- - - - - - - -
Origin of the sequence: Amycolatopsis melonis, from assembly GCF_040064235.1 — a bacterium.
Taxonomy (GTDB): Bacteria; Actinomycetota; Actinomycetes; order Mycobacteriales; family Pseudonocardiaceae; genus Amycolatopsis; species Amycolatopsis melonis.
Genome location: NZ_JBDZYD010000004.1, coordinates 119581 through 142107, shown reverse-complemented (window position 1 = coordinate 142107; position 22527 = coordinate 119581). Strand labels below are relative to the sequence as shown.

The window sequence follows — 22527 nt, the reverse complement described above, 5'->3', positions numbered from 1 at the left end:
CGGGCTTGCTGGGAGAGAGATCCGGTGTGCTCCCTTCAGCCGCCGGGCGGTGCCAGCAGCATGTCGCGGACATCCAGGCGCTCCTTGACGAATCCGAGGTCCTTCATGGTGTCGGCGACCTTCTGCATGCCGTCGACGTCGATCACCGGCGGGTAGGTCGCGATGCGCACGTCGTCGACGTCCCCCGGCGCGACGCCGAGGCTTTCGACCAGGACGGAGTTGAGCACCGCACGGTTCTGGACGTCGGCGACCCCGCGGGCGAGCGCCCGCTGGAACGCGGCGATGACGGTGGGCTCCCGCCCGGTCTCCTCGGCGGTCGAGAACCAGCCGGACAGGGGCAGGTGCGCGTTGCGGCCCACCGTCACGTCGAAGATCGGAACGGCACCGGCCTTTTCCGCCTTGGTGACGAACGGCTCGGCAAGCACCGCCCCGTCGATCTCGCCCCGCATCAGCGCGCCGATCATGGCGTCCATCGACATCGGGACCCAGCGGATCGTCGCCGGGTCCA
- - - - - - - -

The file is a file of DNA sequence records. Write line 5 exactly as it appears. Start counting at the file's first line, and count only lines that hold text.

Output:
CGGGCTTGCTGGGAGAGAGATCCGGTGTGCTCCCTTCAGCCGCCGGGCGGTGCCAGCAGCATGTCGCGGACATCCAGGCGCTCCTTGACGAATCCGAGGTCCTTCATGGTGTCGGCGACCTTCTGCATGCCGTCGACGTCGATCACCGGCGGGTAGGTCGCGATGCGCACGTCGTCGACGTCCCCCGGCGCGACGCCGAGGCTTTCGACCAGGACGGAGTTGAGCACCGCACGGTTCTGGACGTCGGCGACCCCGCGGGCGAGCGCCCGCTGGAACGCGGCGATGACGGTGGGCTCCCGCCCGGTCTCCTCGGCGGTCGAGAACCAGCCGGACAGGGGCAGGTGCGCGTTGCGGCCCACCGTCACGTCGAAGATCGGAACGGCACCGGCCTTTTCCGCCTTGGTGACGAACGGCTCGGCAAGCACCGCCCCGTCGATCTCGCCCCGCATCAGCGCGCCGATCATGGCGTCCATCGACATCGGGACCCAGCGGATCGTCGCCGGGTCCA